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Rose-Burek-Caturegli Laboratory

 

       
Noel R. Rose, M.D., Ph.D.
C. Lynne Burek, Ph.D.
Patrizio Caturegli, M.D.

 

Our laboratory is dedicated to the study of autoimmune diseases. It includes both a research component and a clinical component.

Research Laboratory
Our research laboratory focuses on the study of two organ-specific autoimmune diseases: myocarditis and thyroiditis. The people working at the moment in the laboratory, their expertise and research interests are listed below. For fellowship opportunities, please contact Dr. Rose, or Dr. Burek, or Dr. Caturegli.
 

Afanasyeva, Marina MD, MPH,PhD
I received an M.D. degree from the Minsk State Medical Institute, Minsk, Belarus in 1993. After a 1-year internship in internal medicine, I came to Baltimore where I first obtained an M.P.H. degree from the School of Hygiene and Public Health of the Johns Hopkins University in 1996. The same year, I was enrolled into the Ph.D. degree program at the W. Harry Feinstone Department of Molecular Microbiology and Immunology at the Johns Hopkins University. I am currently working on my Ph.D. thesis under Dr. Rose's supervision. My main interest is the role of cytokines in the development of autoimmune myocarditis. Using a model of cardiac myosin-induced autoimmune myocarditis, I have found that a Th2 cytokine, IL-4, promotes myocarditis in A/J mice. Now, my research is focused on a Th1 cytokine, IFN-g. IFN-g-deficient mice develop very severe myocarditis with subsequent development of cardiomyopathy and impairment of cardiac function. Intrigued by this finding, I started looking for the mechanisms of a disease-limiting action of IFN-g.

Barin, Jobert

Fairweather, Delisa PhD
I am interested in the pathogenesis of the myocarditis induced by Coxsackie virus B3. In particular I focus on the role of the innate immune response to the virus in the development of autoimmune disease.

Kimura, Hiroaki PhD

Kimura, Miho

Sharma, Rajni PhD
I obtained a PhD degree from Meerut University, India in 1994 and I developed my interest in autoimmunity since then. I joined this laboratory in 2000 as postdoctoral fellow, to study the role of iodine in the induction of autoimmune thyroiditis. I use the mouse NOD H2h4, which has lost the spontaneous development of diabetes as the parental strain NOD, and has acquired the spontaneous development of thyroiditis. I am looking at the control that NK T cells exert on the development of thyroiditis.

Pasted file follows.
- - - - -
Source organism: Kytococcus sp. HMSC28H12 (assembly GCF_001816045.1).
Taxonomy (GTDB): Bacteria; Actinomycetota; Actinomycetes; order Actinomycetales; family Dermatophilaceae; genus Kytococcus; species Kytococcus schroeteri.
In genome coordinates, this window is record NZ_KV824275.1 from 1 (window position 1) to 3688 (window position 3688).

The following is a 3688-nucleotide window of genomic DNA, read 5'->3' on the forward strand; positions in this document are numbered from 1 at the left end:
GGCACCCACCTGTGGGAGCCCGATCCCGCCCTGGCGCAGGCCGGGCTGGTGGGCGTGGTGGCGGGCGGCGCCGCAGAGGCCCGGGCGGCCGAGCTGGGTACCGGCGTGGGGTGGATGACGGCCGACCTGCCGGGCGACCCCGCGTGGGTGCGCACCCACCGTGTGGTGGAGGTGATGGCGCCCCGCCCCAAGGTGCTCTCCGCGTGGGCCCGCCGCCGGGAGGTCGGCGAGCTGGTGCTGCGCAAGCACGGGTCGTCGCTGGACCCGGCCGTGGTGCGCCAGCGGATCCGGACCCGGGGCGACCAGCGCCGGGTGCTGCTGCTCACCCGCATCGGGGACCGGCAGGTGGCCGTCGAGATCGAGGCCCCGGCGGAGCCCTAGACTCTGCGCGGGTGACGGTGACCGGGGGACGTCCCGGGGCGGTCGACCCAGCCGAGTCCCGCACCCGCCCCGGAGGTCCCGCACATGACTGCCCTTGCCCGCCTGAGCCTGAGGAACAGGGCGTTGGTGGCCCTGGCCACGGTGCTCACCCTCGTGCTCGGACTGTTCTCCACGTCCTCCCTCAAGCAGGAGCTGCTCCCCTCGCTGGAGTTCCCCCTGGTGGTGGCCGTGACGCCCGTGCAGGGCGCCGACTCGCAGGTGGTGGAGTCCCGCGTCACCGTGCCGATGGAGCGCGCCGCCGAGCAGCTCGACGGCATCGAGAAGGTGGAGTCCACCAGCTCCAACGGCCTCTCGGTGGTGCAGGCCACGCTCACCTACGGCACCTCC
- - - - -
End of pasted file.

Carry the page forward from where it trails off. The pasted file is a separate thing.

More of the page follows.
Research Laboratory
Our clinical laboratory specializes in the detection of autoantibodies, using immunofluorescence, hemagglutination or ELISA techniques. At the moment the menu offers 13 autoantibody tests, which are performed by Monica Talor and Anita Mallappa.

Anita Mallappa

Monica Talor

 

    Markers of autoimmune endocrinopathies
  1. Thyroglobulin antibodies (hemagglutination)
  2. Microsomal (TPO) antibodies (hemagglutination)
  3. Adrenal antibodies (indirect immunofluorescence)

Autoantibodies to the two major thyroid antigens, thyroglobulin and thyroid peroxidase (TPO) are found in autoimmune thyroid conditions. A subset of patients may also develop antibodies to gastric parietal cells or to the adrenal gland. These latter antibodies are also found by themselves in other autoimmune-associated gastritic disorders or in Addison's disease, respectively.
    Markers of autoimmune cardiovascular disorders
  1. Cardiac antibodies (indirect immunofluorescence)
  2. ANCA (indirect immunofluorescence)
  3. PR3 (ELISA)
  4. MPO (ELISA)
Many types of necrotizing vasculitis disorders involving small to medium size vessels have been associated with antibodies to cytoplasmic antigens of neutrophils. Some of the disorders are Wegener's granulomatosis, crescentic necrotizing glomerulonephritis, and microscopic polyangiitis. Two patterns are seen by indirect immunofluorescence: cytoplasmic (c-ANCA) or perinuclear (p-ANCA). The major antigen for c-ANCA is a serine protease 3 (PR3), while the major antigen for p-ANCA is myeloperoxidase (MPO).
    Markers of autoimmune gastro-intestinal disorders
  1. Smooth muscle antibodies (indirect immunofluorescence)
  2. Mitochondrial antibodies (indirect immunofluorescence)
  3. IgA endomysial antibodies (indirect immunofluorescence)
  4. IgA reticulin antibodies (indirect immunofluorescence)
  5. Tissue transglutaminase (ELISA)
  6. Gastric parietal cell antibodies (indirect immunofluorescence)

Several autoantibodies are associated with different forms of autoimmune intestinal disorders. Smooth muscle antibodies are found in chronic autoimmune hepatitis, while mitochondrial antibodies are associated with primary biliary cirrhosis. An atypical p-ANCA is seen in inflammatory bowel disease or chronic sclerosing cholangitis. Celiac disease has a high association with an IgA antibody to endomysium or, less frequently, to reticulin.

 



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